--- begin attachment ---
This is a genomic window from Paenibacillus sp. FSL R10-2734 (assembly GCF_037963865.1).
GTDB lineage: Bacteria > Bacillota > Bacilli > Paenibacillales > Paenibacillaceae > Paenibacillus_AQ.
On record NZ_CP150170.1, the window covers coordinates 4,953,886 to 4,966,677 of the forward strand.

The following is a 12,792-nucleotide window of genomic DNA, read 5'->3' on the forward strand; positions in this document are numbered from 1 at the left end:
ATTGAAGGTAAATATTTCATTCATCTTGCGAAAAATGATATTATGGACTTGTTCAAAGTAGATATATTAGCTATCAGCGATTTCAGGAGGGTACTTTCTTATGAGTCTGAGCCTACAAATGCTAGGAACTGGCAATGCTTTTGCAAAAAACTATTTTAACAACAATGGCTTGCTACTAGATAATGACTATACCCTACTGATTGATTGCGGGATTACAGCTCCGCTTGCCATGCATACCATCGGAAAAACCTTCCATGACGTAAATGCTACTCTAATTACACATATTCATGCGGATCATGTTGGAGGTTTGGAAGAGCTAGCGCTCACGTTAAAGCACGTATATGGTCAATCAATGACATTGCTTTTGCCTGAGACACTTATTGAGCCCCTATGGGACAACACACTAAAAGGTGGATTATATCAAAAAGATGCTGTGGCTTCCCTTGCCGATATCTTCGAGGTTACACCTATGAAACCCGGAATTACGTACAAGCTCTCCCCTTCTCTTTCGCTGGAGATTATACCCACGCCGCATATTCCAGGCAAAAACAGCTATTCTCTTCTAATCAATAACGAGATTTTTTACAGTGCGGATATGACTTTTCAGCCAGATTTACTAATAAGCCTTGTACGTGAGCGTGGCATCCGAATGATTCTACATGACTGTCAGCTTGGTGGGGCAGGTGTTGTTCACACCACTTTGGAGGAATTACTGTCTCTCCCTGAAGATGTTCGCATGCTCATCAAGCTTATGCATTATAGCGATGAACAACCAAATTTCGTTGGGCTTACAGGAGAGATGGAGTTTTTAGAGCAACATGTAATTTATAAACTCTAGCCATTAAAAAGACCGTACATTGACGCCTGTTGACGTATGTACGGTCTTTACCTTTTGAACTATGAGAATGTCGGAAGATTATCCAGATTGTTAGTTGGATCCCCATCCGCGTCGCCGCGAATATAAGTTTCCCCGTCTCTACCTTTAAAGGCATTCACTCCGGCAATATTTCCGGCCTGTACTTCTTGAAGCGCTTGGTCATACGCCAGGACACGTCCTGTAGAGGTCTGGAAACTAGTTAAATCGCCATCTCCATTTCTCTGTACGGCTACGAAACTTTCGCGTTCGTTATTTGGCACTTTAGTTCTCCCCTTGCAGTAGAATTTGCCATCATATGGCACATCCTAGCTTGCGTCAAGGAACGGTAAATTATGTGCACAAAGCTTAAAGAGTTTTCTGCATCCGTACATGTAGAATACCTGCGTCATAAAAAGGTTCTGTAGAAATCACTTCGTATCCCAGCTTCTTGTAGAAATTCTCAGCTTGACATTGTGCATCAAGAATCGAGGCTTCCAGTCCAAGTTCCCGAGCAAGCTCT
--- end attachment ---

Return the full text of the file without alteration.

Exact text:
This is a genomic window from Paenibacillus sp. FSL R10-2734 (assembly GCF_037963865.1).
GTDB lineage: Bacteria > Bacillota > Bacilli > Paenibacillales > Paenibacillaceae > Paenibacillus_AQ.
On record NZ_CP150170.1, the window covers coordinates 4,953,886 to 4,966,677 of the forward strand.

The following is a 12,792-nucleotide window of genomic DNA, read 5'->3' on the forward strand; positions in this document are numbered from 1 at the left end:
ATTGAAGGTAAATATTTCATTCATCTTGCGAAAAATGATATTATGGACTTGTTCAAAGTAGATATATTAGCTATCAGCGATTTCAGGAGGGTACTTTCTTATGAGTCTGAGCCTACAAATGCTAGGAACTGGCAATGCTTTTGCAAAAAACTATTTTAACAACAATGGCTTGCTACTAGATAATGACTATACCCTACTGATTGATTGCGGGATTACAGCTCCGCTTGCCATGCATACCATCGGAAAAACCTTCCATGACGTAAATGCTACTCTAATTACACATATTCATGCGGATCATGTTGGAGGTTTGGAAGAGCTAGCGCTCACGTTAAAGCACGTATATGGTCAATCAATGACATTGCTTTTGCCTGAGACACTTATTGAGCCCCTATGGGACAACACACTAAAAGGTGGATTATATCAAAAAGATGCTGTGGCTTCCCTTGCCGATATCTTCGAGGTTACACCTATGAAACCCGGAATTACGTACAAGCTCTCCCCTTCTCTTTCGCTGGAGATTATACCCACGCCGCATATTCCAGGCAAAAACAGCTATTCTCTTCTAATCAATAACGAGATTTTTTACAGTGCGGATATGACTTTTCAGCCAGATTTACTAATAAGCCTTGTACGTGAGCGTGGCATCCGAATGATTCTACATGACTGTCAGCTTGGTGGGGCAGGTGTTGTTCACACCACTTTGGAGGAATTACTGTCTCTCCCTGAAGATGTTCGCATGCTCATCAAGCTTATGCATTATAGCGATGAACAACCAAATTTCGTTGGGCTTACAGGAGAGATGGAGTTTTTAGAGCAACATGTAATTTATAAACTCTAGCCATTAAAAAGACCGTACATTGACGCCTGTTGACGTATGTACGGTCTTTACCTTTTGAACTATGAGAATGTCGGAAGATTATCCAGATTGTTAGTTGGATCCCCATCCGCGTCGCCGCGAATATAAGTTTCCCCGTCTCTACCTTTAAAGGCATTCACTCCGGCAATATTTCCGGCCTGTACTTCTTGAAGCGCTTGGTCATACGCCAGGACACGTCCTGTAGAGGTCTGGAAACTAGTTAAATCGCCATCTCCATTTCTCTGTACGGCTACGAAACTTTCGCGTTCGTTATTTGGCACTTTAGTTCTCCCCTTGCAGTAGAATTTGCCATCATATGGCACATCCTAGCTTGCGTCAAGGAACGGTAAATTATGTGCACAAAGCTTAAAGAGTTTTCTGCATCCGTACATGTAGAATACCTGCGTCATAAAAAGGTTCTGTAGAAATCACTTCGTATCCCAGCTTCTTGTAGAAATTCTCAGCTTGACATTGTGCATCAAGAATCGAGGCTTCCAGTCCAAGTTCCCGAGCAAGCTCT